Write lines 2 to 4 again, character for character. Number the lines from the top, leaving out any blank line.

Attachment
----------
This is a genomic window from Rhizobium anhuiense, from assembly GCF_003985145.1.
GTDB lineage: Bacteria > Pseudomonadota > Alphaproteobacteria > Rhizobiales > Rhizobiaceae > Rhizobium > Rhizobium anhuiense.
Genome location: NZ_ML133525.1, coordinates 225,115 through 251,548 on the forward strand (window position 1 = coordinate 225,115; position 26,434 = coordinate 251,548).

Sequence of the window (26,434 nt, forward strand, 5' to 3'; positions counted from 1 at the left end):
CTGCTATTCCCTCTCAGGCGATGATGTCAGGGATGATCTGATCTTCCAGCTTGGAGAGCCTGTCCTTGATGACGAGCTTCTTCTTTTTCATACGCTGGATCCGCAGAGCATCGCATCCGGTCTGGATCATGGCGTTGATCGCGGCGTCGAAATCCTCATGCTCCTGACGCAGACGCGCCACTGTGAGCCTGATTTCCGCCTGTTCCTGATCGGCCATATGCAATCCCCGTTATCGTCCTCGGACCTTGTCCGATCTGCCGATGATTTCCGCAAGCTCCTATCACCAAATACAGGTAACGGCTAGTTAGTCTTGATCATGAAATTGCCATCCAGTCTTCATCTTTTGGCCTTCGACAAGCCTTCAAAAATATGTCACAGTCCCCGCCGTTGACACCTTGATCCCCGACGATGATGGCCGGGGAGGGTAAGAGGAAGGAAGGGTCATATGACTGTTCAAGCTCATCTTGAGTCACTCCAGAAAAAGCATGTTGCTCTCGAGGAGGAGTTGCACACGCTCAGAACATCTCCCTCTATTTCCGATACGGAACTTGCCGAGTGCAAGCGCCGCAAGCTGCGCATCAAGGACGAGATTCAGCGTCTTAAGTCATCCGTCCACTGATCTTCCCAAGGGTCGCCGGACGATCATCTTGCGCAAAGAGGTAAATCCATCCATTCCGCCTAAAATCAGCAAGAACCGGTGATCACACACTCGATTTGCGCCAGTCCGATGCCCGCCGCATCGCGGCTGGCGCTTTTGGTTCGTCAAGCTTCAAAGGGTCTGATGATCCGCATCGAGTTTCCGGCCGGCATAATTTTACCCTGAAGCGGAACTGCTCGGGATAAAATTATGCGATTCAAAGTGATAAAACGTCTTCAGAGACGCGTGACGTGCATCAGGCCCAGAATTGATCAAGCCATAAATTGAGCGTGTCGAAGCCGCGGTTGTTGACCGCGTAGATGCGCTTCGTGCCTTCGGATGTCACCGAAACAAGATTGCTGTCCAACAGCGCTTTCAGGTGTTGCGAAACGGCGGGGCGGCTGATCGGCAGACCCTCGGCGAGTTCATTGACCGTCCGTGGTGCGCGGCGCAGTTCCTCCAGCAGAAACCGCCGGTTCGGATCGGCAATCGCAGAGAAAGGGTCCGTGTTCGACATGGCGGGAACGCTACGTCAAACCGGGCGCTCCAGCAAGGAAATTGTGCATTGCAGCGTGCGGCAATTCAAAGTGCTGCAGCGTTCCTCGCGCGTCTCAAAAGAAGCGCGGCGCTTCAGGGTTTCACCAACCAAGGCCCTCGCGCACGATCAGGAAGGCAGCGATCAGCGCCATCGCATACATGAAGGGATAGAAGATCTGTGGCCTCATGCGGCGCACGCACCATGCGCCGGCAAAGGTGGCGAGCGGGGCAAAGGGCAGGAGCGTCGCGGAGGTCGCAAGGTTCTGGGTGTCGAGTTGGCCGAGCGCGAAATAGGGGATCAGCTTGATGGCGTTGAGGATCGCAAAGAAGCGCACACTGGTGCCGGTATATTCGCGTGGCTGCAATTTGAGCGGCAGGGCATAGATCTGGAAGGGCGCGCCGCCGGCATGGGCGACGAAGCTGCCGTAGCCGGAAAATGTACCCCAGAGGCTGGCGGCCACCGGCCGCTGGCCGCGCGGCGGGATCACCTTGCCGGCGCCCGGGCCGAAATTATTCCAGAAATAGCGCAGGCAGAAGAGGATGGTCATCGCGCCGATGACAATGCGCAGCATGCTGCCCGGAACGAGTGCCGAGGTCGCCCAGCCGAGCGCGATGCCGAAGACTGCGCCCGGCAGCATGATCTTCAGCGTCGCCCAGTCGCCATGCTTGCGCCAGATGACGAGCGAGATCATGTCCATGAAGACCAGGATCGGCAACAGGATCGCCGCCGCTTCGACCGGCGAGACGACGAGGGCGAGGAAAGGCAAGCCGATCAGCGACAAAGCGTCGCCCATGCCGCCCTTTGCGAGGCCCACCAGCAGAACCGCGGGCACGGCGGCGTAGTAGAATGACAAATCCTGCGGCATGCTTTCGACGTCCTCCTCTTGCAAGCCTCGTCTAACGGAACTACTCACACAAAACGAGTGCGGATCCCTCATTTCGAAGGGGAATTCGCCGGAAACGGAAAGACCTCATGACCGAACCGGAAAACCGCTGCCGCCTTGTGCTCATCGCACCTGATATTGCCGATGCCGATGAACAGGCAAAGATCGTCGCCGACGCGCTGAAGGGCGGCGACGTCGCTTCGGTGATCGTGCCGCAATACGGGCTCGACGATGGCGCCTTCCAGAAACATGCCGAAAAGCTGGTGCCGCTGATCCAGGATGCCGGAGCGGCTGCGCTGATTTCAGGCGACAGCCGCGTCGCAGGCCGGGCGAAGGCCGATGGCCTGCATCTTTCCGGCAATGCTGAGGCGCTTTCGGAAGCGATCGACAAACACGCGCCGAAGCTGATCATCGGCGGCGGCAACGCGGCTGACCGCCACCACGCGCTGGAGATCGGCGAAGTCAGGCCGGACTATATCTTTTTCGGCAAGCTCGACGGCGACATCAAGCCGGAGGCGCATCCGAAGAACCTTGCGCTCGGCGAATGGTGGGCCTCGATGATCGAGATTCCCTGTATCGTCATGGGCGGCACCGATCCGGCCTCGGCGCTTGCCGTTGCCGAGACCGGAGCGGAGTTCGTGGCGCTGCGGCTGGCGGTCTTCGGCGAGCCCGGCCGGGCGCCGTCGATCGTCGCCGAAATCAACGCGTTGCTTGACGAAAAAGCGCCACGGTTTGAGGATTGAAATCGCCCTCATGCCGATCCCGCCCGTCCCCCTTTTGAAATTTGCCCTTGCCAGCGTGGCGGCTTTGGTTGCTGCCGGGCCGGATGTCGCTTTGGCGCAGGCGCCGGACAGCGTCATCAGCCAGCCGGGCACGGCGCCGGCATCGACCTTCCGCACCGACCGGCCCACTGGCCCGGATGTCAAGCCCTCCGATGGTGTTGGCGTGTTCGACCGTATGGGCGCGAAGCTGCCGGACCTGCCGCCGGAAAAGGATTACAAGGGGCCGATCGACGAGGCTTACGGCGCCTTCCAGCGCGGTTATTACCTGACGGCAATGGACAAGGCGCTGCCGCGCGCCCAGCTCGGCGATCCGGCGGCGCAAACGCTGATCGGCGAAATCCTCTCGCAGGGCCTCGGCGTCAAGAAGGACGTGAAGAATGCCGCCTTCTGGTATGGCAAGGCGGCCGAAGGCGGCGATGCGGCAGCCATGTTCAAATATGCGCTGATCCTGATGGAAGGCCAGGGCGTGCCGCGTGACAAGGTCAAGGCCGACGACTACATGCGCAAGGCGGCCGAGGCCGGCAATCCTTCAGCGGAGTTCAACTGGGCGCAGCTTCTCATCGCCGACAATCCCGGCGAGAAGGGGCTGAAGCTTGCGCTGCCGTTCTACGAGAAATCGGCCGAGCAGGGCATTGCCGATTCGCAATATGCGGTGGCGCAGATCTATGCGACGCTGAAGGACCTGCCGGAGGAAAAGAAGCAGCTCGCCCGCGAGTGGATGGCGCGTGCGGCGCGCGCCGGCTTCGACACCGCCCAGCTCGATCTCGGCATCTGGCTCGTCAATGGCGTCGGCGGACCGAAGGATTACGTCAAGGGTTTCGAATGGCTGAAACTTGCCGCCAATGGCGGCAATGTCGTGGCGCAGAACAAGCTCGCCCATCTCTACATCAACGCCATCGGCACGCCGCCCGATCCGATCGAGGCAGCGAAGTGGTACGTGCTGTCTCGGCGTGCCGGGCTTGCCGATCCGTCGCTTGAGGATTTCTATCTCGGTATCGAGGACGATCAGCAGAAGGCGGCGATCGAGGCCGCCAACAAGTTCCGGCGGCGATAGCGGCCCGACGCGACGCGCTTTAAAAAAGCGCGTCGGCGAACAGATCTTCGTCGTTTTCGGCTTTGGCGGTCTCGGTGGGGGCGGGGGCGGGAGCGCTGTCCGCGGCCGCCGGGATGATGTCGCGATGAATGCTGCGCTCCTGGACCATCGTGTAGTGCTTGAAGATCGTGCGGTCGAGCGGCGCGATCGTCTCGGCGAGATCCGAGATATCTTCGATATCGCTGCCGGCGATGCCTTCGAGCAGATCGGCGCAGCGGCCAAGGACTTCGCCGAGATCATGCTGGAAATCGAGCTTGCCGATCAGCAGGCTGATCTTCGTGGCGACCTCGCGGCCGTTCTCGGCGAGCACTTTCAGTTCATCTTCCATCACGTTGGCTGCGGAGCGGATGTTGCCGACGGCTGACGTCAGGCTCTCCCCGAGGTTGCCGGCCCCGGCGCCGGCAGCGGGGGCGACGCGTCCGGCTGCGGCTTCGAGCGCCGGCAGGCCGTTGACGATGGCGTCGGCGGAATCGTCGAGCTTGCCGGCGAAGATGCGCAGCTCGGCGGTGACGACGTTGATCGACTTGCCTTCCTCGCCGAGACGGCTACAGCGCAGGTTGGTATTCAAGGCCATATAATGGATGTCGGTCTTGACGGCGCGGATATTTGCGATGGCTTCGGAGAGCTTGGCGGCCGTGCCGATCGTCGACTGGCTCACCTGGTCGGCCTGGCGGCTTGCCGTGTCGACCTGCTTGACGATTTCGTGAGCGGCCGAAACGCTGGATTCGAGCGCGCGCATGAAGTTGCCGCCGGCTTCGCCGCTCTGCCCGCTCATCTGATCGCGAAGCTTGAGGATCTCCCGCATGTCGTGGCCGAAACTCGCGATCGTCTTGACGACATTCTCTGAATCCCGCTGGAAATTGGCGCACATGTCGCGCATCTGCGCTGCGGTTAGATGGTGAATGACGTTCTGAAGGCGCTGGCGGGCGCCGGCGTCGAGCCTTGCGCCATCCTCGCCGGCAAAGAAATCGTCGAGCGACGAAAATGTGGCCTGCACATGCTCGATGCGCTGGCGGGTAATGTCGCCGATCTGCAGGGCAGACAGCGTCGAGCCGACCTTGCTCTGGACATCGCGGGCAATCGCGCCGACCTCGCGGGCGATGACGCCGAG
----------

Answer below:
GTDB lineage: Bacteria > Pseudomonadota > Alphaproteobacteria > Rhizobiales > Rhizobiaceae > Rhizobium > Rhizobium anhuiense.
Genome location: NZ_ML133525.1, coordinates 225,115 through 251,548 on the forward strand (window position 1 = coordinate 225,115; position 26,434 = coordinate 251,548).

Sequence of the window (26,434 nt, forward strand, 5' to 3'; positions counted from 1 at the left end):